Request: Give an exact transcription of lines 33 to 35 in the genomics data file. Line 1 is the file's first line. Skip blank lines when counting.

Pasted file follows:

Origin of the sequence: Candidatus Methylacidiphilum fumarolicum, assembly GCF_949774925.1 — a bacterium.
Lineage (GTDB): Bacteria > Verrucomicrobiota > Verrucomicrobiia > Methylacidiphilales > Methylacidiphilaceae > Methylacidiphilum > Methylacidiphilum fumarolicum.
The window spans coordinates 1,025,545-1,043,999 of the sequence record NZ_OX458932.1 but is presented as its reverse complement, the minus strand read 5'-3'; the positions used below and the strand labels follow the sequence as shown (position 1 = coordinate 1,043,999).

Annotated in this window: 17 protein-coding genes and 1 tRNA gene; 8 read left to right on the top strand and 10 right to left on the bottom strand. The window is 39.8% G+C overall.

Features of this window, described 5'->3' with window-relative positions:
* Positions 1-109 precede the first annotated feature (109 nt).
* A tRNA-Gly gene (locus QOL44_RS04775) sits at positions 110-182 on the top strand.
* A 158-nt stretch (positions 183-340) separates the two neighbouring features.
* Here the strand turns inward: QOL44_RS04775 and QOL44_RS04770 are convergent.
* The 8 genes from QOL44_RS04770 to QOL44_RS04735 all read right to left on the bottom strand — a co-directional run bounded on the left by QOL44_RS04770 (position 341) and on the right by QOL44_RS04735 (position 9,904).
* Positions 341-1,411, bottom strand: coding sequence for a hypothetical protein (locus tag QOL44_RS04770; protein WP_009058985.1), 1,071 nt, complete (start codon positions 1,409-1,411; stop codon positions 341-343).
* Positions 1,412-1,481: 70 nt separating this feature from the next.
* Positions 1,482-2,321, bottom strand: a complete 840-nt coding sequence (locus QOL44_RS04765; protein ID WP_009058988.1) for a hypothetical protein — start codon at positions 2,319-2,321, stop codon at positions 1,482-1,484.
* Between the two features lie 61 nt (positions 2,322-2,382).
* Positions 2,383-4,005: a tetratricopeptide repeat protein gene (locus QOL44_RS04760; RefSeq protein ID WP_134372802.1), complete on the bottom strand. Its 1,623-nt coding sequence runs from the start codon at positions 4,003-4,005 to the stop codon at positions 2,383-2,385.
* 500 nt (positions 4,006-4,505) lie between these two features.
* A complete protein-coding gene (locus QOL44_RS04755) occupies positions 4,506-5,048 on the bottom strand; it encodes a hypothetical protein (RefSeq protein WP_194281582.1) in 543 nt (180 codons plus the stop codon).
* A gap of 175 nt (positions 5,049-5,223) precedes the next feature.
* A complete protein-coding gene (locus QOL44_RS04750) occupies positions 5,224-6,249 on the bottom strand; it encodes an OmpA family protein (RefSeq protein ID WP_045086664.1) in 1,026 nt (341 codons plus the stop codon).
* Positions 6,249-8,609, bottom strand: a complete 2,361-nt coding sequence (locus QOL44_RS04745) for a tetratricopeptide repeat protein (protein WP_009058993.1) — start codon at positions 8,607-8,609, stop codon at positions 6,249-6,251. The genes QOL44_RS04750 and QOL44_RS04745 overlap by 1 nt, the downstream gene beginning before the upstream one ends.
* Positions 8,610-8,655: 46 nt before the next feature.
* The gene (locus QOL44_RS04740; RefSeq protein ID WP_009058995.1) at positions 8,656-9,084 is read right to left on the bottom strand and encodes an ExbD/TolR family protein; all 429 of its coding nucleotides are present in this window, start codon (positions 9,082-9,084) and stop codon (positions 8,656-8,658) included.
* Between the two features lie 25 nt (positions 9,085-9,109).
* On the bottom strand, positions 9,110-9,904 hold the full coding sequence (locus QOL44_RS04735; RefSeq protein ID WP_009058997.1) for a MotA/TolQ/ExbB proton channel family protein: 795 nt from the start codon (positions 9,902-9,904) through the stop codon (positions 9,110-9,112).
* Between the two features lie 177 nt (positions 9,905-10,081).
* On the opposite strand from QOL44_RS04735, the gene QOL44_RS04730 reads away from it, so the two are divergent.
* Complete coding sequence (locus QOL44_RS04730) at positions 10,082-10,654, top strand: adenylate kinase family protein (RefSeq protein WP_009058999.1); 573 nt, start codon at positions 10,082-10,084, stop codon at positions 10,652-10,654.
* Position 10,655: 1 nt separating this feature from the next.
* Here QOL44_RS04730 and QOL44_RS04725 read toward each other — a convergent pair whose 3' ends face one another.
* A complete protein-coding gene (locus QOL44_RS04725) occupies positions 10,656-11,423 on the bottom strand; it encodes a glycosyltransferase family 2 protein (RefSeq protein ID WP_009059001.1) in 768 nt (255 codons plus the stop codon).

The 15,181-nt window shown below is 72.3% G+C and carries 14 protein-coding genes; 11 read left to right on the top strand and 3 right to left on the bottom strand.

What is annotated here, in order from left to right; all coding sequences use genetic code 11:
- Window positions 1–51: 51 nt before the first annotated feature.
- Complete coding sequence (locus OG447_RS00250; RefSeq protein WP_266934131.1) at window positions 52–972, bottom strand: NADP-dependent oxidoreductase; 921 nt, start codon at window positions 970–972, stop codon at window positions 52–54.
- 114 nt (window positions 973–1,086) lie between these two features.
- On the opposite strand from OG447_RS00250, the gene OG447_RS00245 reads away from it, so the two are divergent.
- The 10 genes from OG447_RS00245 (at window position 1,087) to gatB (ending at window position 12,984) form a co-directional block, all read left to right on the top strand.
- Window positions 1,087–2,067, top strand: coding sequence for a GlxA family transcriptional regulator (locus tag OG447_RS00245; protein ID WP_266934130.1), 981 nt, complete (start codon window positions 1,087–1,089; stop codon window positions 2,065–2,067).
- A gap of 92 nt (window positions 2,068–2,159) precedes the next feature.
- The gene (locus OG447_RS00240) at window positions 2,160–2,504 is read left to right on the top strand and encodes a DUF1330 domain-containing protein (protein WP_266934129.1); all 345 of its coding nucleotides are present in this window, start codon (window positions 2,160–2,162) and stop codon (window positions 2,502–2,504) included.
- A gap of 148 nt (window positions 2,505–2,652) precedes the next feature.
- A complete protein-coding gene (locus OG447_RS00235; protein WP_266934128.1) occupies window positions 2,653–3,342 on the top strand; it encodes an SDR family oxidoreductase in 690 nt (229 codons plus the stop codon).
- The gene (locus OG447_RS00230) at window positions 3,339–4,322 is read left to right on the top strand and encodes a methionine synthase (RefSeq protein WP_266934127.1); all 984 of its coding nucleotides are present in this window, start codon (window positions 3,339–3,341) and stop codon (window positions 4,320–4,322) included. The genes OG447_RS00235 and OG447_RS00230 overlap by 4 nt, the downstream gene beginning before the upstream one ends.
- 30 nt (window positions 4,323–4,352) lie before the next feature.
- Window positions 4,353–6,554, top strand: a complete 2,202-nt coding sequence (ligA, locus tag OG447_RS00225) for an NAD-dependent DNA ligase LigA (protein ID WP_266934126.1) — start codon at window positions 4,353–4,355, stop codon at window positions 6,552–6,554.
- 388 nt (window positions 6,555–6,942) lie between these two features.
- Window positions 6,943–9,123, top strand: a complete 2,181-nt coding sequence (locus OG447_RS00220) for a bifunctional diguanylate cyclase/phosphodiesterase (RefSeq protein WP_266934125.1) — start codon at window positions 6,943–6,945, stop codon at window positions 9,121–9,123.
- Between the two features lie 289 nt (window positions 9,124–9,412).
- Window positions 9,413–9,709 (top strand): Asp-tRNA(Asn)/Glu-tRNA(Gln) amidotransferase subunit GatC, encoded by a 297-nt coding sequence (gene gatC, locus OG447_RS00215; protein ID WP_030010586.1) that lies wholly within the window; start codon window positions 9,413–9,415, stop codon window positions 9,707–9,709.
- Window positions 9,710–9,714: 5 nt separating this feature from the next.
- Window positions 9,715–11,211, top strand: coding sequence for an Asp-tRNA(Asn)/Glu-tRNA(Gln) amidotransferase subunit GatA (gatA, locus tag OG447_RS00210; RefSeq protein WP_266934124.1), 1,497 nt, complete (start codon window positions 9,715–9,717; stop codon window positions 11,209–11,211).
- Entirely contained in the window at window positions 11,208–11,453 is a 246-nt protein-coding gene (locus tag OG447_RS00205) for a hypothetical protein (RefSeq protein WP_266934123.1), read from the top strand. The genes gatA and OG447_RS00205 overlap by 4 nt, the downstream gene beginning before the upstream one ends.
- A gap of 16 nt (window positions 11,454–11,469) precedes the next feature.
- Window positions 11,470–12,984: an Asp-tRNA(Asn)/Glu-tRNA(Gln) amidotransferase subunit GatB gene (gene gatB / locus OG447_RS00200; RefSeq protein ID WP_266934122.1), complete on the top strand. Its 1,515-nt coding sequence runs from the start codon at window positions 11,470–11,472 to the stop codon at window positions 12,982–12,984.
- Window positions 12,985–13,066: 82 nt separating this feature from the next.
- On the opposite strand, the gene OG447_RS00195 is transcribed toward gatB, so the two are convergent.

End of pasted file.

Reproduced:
- Window positions 1–51: 51 nt before the first annotated feature.
- Complete coding sequence (locus OG447_RS00250; RefSeq protein WP_266934131.1) at window positions 52–972, bottom strand: NADP-dependent oxidoreductase; 921 nt, start codon at window positions 970–972, stop codon at window positions 52–54.
- 114 nt (window positions 973–1,086) lie between these two features.